'Appreciation and respect': Indigenous culture workshops launched in Edmonton


Natalie Pepin starts the evening by talking about the shame her family sometimes felt growing up Metis and the racism she's experienced in Alberta.

Then - she takes her students on a journey - teaching about the beautiful elements of her heritage that she’s connected with and grown to appreciate.

“We can’t paint everything with beautiful flowers all the time, and we can’t always be focusing on the tragedies only. We have to experience the beauty, and the very real stories of our people,” she explained.

Pepin is giving Edmontonians a fresh source for Indigenous knowledge this fall, during a series of workshops launched at Fort Edmonton Park Wednesday.

Indigenous Perspectives includes traditional stories and classes in birch bark basket making, traditional plant harvesting and jewellery making.

“These arts are beautiful, yes, but they encapsulate our culture. They have so many teachings within them and those teachings are beautiful too,” Pepin, now a Metis Cultural Educator, said before her first class Wednesday evening.

The event started with a tea and smudge ceremony. Pepin introduced herself and her own journey, before leading her class on a walk through native plants while explaining their traditional uses.

The class then made tea out of rose hips and baskets out of bitch bark.

A different version of the workshop focuses on wolf willow bead and quill dying, elements then used to make jewellery.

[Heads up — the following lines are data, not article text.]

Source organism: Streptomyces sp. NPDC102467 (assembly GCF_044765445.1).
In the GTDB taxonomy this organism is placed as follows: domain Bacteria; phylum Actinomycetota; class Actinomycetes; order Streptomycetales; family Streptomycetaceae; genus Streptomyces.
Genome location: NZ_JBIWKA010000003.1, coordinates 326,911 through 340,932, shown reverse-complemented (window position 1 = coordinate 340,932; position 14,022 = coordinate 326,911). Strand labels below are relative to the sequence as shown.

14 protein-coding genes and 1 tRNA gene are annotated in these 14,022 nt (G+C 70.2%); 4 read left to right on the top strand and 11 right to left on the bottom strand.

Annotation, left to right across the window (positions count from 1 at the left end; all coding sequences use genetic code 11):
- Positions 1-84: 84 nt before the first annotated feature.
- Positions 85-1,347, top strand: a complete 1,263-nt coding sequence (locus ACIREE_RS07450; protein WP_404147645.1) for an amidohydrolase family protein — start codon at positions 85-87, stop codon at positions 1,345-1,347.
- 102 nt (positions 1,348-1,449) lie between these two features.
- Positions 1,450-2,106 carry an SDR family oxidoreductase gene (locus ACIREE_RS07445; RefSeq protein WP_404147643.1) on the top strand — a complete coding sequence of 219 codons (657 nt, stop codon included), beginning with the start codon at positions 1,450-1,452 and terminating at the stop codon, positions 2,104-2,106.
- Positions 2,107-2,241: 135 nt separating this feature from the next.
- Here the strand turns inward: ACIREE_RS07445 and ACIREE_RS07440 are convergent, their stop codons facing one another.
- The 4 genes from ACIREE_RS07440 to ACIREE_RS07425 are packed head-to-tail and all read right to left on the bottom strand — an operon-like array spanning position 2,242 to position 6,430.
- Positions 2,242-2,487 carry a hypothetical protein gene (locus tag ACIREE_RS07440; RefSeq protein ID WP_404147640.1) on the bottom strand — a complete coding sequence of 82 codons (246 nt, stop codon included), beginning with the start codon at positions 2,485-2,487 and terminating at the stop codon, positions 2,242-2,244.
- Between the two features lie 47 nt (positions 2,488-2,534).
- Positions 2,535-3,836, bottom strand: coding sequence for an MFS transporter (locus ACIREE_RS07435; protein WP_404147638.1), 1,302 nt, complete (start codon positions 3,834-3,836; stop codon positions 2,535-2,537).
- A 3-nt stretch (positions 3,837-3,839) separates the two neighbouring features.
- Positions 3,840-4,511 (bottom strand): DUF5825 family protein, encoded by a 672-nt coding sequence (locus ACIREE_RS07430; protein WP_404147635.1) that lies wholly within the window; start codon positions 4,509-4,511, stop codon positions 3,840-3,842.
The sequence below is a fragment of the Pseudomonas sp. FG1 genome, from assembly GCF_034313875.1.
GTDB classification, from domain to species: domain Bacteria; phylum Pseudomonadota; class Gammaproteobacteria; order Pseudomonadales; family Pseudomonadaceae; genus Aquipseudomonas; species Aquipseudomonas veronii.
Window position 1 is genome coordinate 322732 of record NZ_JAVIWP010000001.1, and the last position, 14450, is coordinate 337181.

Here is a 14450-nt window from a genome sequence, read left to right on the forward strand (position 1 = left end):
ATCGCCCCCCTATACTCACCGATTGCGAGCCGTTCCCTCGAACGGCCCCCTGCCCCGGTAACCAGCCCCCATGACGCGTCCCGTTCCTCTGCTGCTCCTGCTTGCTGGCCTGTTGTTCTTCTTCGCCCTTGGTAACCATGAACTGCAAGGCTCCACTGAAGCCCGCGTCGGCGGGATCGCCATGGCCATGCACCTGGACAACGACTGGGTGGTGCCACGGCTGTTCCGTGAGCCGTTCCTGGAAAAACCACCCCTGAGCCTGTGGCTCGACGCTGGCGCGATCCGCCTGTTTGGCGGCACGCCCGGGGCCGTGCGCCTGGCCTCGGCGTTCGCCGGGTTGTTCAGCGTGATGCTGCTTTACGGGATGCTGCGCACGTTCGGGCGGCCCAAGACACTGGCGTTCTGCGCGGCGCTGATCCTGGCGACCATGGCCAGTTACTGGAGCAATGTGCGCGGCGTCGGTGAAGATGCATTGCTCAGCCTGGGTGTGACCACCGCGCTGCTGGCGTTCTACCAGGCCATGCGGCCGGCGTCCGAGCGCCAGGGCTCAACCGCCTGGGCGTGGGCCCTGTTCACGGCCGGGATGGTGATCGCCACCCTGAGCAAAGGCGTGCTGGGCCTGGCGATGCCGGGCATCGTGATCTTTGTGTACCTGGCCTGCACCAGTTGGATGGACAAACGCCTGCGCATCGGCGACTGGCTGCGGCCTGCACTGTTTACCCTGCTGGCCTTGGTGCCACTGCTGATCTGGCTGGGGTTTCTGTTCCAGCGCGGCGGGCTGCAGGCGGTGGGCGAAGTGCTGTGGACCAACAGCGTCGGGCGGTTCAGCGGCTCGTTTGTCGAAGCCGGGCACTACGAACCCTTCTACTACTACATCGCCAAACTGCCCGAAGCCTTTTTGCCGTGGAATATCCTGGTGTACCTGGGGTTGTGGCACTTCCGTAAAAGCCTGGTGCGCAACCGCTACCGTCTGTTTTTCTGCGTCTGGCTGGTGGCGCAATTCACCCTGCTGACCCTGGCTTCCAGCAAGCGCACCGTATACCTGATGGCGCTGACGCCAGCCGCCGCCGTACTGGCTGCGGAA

Pepin feels she’s not only teaching history, she’s helping to advance the important work of truth and reconciliation in Canada.

“I firmly believe one of those steps, and one of the early steps, is connecting with each other as different peoples and developing an appreciation and respect for each other’s cultures. That’s the foundation upon which truth and reconciliation can happen,” she said.

Anyone is welcome to attend the classes and the cost is $75. There were 120 tickets available over 8 weeks, but it was mostly sold out Wednesday.

Pepin said Indigenous people who have lost, or never had, a firm connection to traditional teachings have also expressed interest in the class.

Fort Edmonton officials say the workshops expand on the new Indigenous Peoples Experience they opened this summer.

“This is just another iteration of taking that Indigenous narrative, that connection to our Indigenous communities to the next level,” Renee Williams at Fort Edmonton Park said.

The quick ticket sales had Williams thinking more classes will likely be added.

The workshops are also supported by a grant from EPCOR.